by Steve Taylor
Specifiers typically select grout for tile projects based on general performance characteristics, color, warranty, and cost. However, less-than-optimal products are often used. Some design professionals are unaware of the changes in technology, not realizing all grout is not the same. Color and aesthetics are only one small factor in the product’s overall performance.
Specifiers and designers should evaluate each ceramic and natural stone tile project and base the grout decision on the function as well as appearance of the space to be tiled. Some grout perform well in certain situations, while others will fail when not specified correctly.
Before selecting a grout, some questions to consider about the area and installation are:
- Is it a lightly trafficked office foyer or a mall food court installation, with heavy traffic and exposure to a tough cleaning regimen?
- Is the tile project likely to be soiled with foods (i.e. from commercial kitchens or food-processing) that can stain the grout? What about caustic materials (i.e. acids or alkalis) from factories that will deteriorate standard grouts, or harsh cleaning chemicals that may damage the grout?
- How soon will the tiled area be opened to service and traffic?
- Is this a remodel that must be returned to service the next day?
Further, there are many colors from which to choose and, therefore, many choices of grout based on different chemical technologies to address these concerns and help achieve a durable and aesthetically pleasing tile installation.
An understanding of grout is necessary to make educated choices. Traditionally, grout was based on the same technology as bonding mortar—portland cement and sand. Installers were accustomed to using sand and portland cement blends for installing tile and filling joints between tiles. Today, these cement-based tile grouts are divided into two categories: standard cement grout and high-performance.
Standard cement grout for tile installation
This type of grout meets the requirements of American National Standards Institute (ANSI) A118.6, Specifications for Standard Cement Grouts for Tile Installation, which establishes the performance of basic polymer-modified and non-modified portland cement grouts. These grouts can contain sand for filling joints greater than 3.17 mm (1/8 in.) or be non-sanded for joints that are less than 3.17 mm wide. ANSI A118.6 establishes minimum performance levels for compressive strength, flexural strength, shrinkage, and water absorption. These have been commonly used in the industry for 50 years.
High-performance cement grout for tile installation
Meeting the performance requirements of ANSI A118.7, Specifications for High-performance Cement Grouts for Tile Installation, a grout is generally polymer-modified to reduce water absorption from 10 percent (i.e. standard grout) to less than five percent. This is important, since staining of the grout is more likely with more absorbent material. Tensile and flexural strength are both increased in these grouts. This results in higher durability. As these high-performance grouts are highly modified, it allows the manufacturer to add other benefits such as quicker curing, reduced shading, and efflorescence control.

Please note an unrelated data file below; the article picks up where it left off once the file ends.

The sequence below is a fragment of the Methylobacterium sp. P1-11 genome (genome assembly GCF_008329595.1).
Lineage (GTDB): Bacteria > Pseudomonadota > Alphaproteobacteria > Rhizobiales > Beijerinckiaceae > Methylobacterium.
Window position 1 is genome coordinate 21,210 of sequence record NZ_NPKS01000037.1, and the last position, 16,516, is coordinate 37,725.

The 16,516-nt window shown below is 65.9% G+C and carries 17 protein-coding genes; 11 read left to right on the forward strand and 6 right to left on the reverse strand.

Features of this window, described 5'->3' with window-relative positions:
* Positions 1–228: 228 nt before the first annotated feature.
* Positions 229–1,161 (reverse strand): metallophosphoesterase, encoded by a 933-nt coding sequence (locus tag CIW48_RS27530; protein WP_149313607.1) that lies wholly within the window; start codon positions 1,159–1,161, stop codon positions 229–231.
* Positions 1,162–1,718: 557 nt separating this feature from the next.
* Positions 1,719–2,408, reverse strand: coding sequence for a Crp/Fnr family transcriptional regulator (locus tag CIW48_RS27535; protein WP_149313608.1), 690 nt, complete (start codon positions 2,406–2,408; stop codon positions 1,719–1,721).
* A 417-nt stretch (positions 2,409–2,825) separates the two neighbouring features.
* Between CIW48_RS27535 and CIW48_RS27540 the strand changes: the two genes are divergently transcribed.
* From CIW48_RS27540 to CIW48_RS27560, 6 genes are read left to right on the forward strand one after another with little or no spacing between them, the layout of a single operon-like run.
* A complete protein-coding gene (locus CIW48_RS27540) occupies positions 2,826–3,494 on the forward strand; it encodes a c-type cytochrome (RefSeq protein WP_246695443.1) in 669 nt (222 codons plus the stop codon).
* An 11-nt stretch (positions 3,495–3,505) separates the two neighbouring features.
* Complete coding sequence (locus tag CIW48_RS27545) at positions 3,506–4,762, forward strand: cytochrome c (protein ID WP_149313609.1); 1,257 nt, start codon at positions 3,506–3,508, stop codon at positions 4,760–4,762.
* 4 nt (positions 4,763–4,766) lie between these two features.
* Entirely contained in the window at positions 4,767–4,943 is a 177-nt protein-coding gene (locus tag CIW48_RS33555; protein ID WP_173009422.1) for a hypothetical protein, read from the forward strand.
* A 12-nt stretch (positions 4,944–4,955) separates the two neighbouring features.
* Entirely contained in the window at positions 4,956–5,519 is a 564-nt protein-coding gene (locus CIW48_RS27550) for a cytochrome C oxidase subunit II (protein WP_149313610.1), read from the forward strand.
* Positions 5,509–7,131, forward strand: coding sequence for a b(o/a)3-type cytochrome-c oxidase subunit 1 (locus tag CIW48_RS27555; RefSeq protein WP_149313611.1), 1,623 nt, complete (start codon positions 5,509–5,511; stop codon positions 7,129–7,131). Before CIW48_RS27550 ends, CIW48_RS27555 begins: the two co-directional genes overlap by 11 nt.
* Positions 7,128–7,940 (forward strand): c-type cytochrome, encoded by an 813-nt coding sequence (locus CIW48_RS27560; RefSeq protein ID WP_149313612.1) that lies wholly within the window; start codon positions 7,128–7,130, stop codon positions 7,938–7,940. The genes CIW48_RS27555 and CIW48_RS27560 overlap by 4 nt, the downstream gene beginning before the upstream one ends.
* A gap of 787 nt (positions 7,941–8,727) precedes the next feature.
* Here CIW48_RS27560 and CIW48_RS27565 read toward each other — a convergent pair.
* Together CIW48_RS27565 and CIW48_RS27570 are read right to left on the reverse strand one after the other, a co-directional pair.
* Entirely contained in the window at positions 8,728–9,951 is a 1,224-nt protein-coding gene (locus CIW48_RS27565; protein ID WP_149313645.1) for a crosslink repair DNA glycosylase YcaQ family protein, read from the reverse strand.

The advent of high-performance cement grout with modern technology has eliminated many of the concerns installers have with the standard cement grout. In many cases, these high-performance grouts are necessary to complement advances in ceramic tile technology.
It is generally accepted by the ceramic tile industry the lifecycle of a ceramic tile installation is 60 years. High-performance cement grout has high strength and a hard finish like the surrounding tile. When these installations are properly sealed and maintained, they will hold up for the life of the tile installation. However, if they are not properly maintained and cleaned, acids from contaminants and cleaning agents will break down the grout’s portland cement component and weaken its internal structure. After a few years, the affected grout in the joints will sufficiently degrade and have to be replaced. This problem with cement-based grouts led to the development of chemical-resistant grouts.
The first chemical-resistant grouts were based on epoxy resin because it could be easily mixed at the jobsite and cure at the same rate as the traditional cement-based grout. Epoxy resists many chemicals, such as solvents and strong acids, and can be easily pigmented in factories to produce an array of colors. Factory-controlled coloring of the epoxy allowed manufacturers to produce a more consistent batch-to-batch appearance.
The curing of portland cement based grout relies on the hydration of the portland cement to build strength. The amount of hydration also affects the color/shade of the grout. Fully hydrated portland cement grouts tend to be lighter in color than the partially hydrated cement. If the grout is not uniformly hydrated, it will show shading (i.e. light and dark areas) across the tile installation. Higher performance grouts have been developed to address shading. The curing of the epoxy does not affect the color, so the appearance throughout the installation remains uniform throughout the curing process.
Standards were developed to classify the epoxy resin-based grouts into two categories: chemical-resistant, water-cleanable tile-setting and grouting epoxy, and modified epoxy emulsion mortar/grout.
Chemical resistant, water cleanable tile-setting and grouting epoxy meeting the requirements of ANSI A118.3, Specifications for Chemical-resistant, Water-cleanable Tile-setting and Grouting Epoxy and Water-cleanable Tile-setting Epoxy Adhesive, was established as a minimum performance requirement for water-washable 100 percent solids epoxy grout.
Modified epoxy emulsion mortar/grout with performance meeting ANSI A118.8, Specifications for Modified Epoxy Emulsion Mortar/Grout, is available for addition to standard cement grout. The modified epoxy emulsion grout was developed to be mixed with traditional cement-based grout in place of water. While this improved the strength and stain resistance of the standard cement grout, it did not completely eliminate its chemical sensitivity. Today, this grout type is not commonly found for sale.